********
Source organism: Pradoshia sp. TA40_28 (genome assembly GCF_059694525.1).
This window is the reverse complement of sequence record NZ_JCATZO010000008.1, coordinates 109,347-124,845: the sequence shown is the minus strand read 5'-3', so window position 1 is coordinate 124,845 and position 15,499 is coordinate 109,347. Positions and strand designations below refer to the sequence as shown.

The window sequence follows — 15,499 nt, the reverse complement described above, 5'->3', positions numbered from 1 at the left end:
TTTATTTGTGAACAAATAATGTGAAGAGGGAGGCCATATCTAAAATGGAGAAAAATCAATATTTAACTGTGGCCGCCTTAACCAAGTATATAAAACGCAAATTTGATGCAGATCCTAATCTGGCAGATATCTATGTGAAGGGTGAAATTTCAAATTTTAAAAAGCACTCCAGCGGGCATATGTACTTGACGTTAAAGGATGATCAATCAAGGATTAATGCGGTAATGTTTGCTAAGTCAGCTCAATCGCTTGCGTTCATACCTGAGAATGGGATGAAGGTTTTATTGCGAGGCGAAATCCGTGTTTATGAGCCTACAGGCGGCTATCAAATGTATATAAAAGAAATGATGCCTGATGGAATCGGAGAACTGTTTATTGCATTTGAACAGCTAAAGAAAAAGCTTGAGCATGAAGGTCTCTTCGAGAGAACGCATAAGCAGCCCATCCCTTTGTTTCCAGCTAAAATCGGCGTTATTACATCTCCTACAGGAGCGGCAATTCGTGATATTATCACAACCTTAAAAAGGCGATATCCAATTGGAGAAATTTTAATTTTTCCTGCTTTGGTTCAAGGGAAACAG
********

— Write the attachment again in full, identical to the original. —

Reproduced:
Source organism: Pradoshia sp. TA40_28 (genome assembly GCF_059694525.1).
This window is the reverse complement of sequence record NZ_JCATZO010000008.1, coordinates 109,347-124,845: the sequence shown is the minus strand read 5'-3', so window position 1 is coordinate 124,845 and position 15,499 is coordinate 109,347. Positions and strand designations below refer to the sequence as shown.

The window sequence follows — 15,499 nt, the reverse complement described above, 5'->3', positions numbered from 1 at the left end:
TTTATTTGTGAACAAATAATGTGAAGAGGGAGGCCATATCTAAAATGGAGAAAAATCAATATTTAACTGTGGCCGCCTTAACCAAGTATATAAAACGCAAATTTGATGCAGATCCTAATCTGGCAGATATCTATGTGAAGGGTGAAATTTCAAATTTTAAAAAGCACTCCAGCGGGCATATGTACTTGACGTTAAAGGATGATCAATCAAGGATTAATGCGGTAATGTTTGCTAAGTCAGCTCAATCGCTTGCGTTCATACCTGAGAATGGGATGAAGGTTTTATTGCGAGGCGAAATCCGTGTTTATGAGCCTACAGGCGGCTATCAAATGTATATAAAAGAAATGATGCCTGATGGAATCGGAGAACTGTTTATTGCATTTGAACAGCTAAAGAAAAAGCTTGAGCATGAAGGTCTCTTCGAGAGAACGCATAAGCAGCCCATCCCTTTGTTTCCAGCTAAAATCGGCGTTATTACATCTCCTACAGGAGCGGCAATTCGTGATATTATCACAACCTTAAAAAGGCGATATCCAATTGGAGAAATTTTAATTTTTCCTGCTTTGGTTCAAGGGAAACAG